‘Ban the burka’ says Scot­tish Mus­lim writer liv­ing un­der fatwa

The Herald on Sunday - - NEWS - BY PETER SWINDON

APROMINENT Scot­tish Mus­lim writer who has re­ceived death threats for re­peat­edly crit­i­cis­ing Is­lamic doc­trine wants women to be banned from wear­ing the “op­pres­sive” burka.

Paigham Mustafa, who claims to be liv­ing un­der a fatwa is­sued in 2001 by Glas­gow imams af­ter he pub­lished ar­ti­cles ques­tion­ing mosque teach­ings, made the con­tro­ver­sial com­ments af­ter Aus­tria be­came the lat­est Euro­pean coun­try to pro­hibit face veils in pub­lic.

From the be­gin­ning of this month Mus­lim women in Aus­tria who wear a veil in pub­lic which cov­ers the face will be fined around £130. Sim­i­lar re­stric­tions are in place in France, Bel­gium, Bul­garia and the Nether­lands. Last week, Que­bec be­came the first place in North Amer­ica to ban cit­i­zens from wear­ing face cov­er­ings in pub­lic places.

Mustafa in­sists burkas are “bizarre and cruel” and said wear­ing it is not an obli­ga­tion in the Ko­ran. Prom­i­nent Scots Mus­lim women have hit back say­ing it is up to women to de­cide how they dress. Mustafa said: “I sin­cerely hope that Bri­tain also in­tro­duces a ban sim­i­lar to that in Aus­tria. I know that many Mus­lim women here would ben­e­fit if the UK were to out­law this pe­cu­liar and op­pres­sive form of cloth­ing.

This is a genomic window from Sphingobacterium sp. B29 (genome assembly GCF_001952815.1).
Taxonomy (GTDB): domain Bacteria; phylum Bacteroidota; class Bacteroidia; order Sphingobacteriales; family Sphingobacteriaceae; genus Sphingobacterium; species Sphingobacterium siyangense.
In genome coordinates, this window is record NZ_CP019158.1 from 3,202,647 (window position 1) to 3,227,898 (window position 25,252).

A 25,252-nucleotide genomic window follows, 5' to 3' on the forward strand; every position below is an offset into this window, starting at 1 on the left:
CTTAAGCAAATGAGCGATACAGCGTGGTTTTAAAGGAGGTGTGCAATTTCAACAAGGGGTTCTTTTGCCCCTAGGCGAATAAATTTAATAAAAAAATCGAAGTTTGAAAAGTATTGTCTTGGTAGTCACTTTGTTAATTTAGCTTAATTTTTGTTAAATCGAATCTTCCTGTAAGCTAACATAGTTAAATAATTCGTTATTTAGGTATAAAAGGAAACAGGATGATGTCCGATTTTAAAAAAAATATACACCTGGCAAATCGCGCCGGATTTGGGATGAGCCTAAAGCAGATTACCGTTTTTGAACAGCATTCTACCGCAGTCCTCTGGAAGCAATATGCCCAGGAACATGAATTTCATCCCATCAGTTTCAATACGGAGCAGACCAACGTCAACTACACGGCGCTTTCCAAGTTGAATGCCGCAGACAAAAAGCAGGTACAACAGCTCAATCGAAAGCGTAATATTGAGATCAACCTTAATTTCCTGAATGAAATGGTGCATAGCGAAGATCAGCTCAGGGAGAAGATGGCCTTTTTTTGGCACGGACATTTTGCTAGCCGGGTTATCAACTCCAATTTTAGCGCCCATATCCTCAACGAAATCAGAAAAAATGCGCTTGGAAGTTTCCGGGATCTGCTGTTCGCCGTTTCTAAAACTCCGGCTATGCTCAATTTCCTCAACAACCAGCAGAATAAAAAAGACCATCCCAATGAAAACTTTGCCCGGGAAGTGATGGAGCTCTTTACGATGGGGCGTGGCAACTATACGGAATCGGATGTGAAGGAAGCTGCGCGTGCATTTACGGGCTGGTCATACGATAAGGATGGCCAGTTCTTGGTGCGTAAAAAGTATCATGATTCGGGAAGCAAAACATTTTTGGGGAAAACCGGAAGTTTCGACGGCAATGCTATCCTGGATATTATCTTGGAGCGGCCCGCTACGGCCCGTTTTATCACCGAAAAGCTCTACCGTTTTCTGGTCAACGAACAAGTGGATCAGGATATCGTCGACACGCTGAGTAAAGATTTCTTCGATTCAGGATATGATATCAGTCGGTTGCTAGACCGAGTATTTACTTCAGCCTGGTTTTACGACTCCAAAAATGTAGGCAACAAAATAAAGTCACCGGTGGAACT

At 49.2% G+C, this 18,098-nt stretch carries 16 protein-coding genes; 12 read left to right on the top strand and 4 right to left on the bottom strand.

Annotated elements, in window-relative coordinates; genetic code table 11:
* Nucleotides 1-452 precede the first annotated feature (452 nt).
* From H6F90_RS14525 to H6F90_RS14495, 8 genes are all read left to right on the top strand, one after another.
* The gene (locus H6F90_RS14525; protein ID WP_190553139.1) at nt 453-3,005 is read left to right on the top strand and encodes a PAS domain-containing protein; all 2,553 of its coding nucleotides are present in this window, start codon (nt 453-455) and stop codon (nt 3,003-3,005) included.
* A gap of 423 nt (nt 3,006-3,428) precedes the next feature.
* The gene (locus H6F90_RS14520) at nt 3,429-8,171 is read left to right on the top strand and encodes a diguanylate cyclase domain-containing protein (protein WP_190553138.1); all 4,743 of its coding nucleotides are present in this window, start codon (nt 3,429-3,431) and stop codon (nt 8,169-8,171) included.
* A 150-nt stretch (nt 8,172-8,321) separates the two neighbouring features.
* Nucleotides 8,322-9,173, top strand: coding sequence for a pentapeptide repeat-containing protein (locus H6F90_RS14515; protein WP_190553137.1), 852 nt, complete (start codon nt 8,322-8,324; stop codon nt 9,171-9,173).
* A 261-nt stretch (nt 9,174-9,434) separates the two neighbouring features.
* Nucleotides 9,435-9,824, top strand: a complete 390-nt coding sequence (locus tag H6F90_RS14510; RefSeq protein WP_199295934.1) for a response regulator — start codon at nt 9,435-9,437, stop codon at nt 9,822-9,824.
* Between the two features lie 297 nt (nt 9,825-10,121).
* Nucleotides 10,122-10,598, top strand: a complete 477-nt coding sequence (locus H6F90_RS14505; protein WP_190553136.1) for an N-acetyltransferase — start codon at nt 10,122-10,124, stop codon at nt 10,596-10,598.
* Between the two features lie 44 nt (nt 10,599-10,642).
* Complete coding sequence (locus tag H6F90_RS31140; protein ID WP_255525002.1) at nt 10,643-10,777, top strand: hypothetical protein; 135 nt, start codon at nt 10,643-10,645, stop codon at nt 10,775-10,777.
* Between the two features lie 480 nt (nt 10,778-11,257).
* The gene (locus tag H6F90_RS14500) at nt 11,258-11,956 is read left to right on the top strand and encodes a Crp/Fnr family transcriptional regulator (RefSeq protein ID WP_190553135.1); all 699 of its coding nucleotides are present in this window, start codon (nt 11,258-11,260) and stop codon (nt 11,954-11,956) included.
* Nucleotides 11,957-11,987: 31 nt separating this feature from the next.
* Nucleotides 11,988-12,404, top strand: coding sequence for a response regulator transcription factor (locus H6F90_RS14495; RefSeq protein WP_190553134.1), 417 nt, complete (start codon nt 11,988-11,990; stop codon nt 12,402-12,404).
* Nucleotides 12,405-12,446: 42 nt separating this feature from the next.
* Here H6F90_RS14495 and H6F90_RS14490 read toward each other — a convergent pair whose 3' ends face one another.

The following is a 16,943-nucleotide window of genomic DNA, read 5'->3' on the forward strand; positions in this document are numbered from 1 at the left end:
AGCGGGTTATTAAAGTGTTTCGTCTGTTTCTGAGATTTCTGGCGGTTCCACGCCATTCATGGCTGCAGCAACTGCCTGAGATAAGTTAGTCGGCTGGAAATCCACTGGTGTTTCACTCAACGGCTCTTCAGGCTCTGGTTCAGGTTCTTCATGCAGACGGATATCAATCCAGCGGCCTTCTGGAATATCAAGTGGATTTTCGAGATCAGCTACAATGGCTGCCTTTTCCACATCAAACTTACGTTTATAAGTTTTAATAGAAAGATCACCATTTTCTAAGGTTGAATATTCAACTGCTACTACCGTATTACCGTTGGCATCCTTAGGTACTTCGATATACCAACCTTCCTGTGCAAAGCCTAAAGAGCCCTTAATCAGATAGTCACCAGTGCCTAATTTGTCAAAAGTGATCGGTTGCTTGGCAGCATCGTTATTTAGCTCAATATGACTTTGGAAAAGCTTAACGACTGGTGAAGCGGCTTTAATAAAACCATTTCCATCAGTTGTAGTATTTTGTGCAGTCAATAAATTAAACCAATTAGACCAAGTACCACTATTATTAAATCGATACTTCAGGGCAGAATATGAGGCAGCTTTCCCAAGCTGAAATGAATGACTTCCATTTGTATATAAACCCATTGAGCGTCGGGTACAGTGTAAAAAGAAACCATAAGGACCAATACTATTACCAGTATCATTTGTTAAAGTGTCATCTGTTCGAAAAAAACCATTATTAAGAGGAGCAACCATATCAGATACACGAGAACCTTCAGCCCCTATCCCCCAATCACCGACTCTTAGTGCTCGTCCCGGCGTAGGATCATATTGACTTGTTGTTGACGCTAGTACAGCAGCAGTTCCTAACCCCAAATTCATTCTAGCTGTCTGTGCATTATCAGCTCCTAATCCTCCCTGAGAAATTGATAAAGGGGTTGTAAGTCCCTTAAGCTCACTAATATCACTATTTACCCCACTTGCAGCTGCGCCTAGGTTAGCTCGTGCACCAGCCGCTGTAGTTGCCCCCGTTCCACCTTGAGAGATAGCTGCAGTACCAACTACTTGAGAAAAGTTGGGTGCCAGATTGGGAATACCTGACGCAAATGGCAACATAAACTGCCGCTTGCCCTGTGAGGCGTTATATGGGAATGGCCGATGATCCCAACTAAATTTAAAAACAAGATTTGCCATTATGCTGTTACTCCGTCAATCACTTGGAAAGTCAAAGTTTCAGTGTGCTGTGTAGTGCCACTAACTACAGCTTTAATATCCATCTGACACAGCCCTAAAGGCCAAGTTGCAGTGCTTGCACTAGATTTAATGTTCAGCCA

“Sadly, it has wrongly be­come a sym- bol of Is­lam. Noth­ing could be fur­ther from the truth. To hide the body in a tent-like gown and ob­scure fa­cial fea­tures is as bizarre as it is cruel, es­pe­cially when women are in­doc­tri­nated to falsely be­lieve it is God who de­crees such a shroud.

“The real rea­son has more to do with the fact that their men are in­se­cure and har­bour a deep dis­trust of their women.”

Robina Qureshi, di­rec­tor of refugee char­ity Pos­i­tive Ac­tion in Hous­ing, said: “What a woman wears is a woman’s choice, that’s her busi­ness. So long as that is the case, who is any­one to say how any­one else should or should not dress.”

Mustafa also drew crit­i­cism from Glas­gow coun­cil­lor So­ryia Sid­dique, who chooses to wear a hi­jab – a head­scarf worn by Mus­lim women which does not cover the face.

She said: “How peo­ple from any faith or none choose to dress is their own choice. Surely in the 21st cen­tury how women choose to dress is their in­clu­sive free­dom of choice? Men dic­tat­ing or de­bat­ing how women should, can or can­not dress can be viewed as op­pres­sive … let women make their own choices, af­ter all there is no com­pul­sion in re­li­gion, ac­cord­ing to Is­lam.”

Li­aquat Ali of the Mus­lim Coun­cil of Scot­land in­sisted women should be al­lowed to wear a veil “if they freely de­cide to do so”.

He said MCS recog­nises “there are dif­fer­ent the­o­log­i­cal ap­proaches … some con­sider this to be an es­sen­tial part of their faith, while oth­ers do not”.

Above in­set, Robina Qureshi, di­rec­tor of refugee char­ity Pos­i­tive Ac­tion in Hous­ing, has crit­i­cised Mustafa’s stance on burkas

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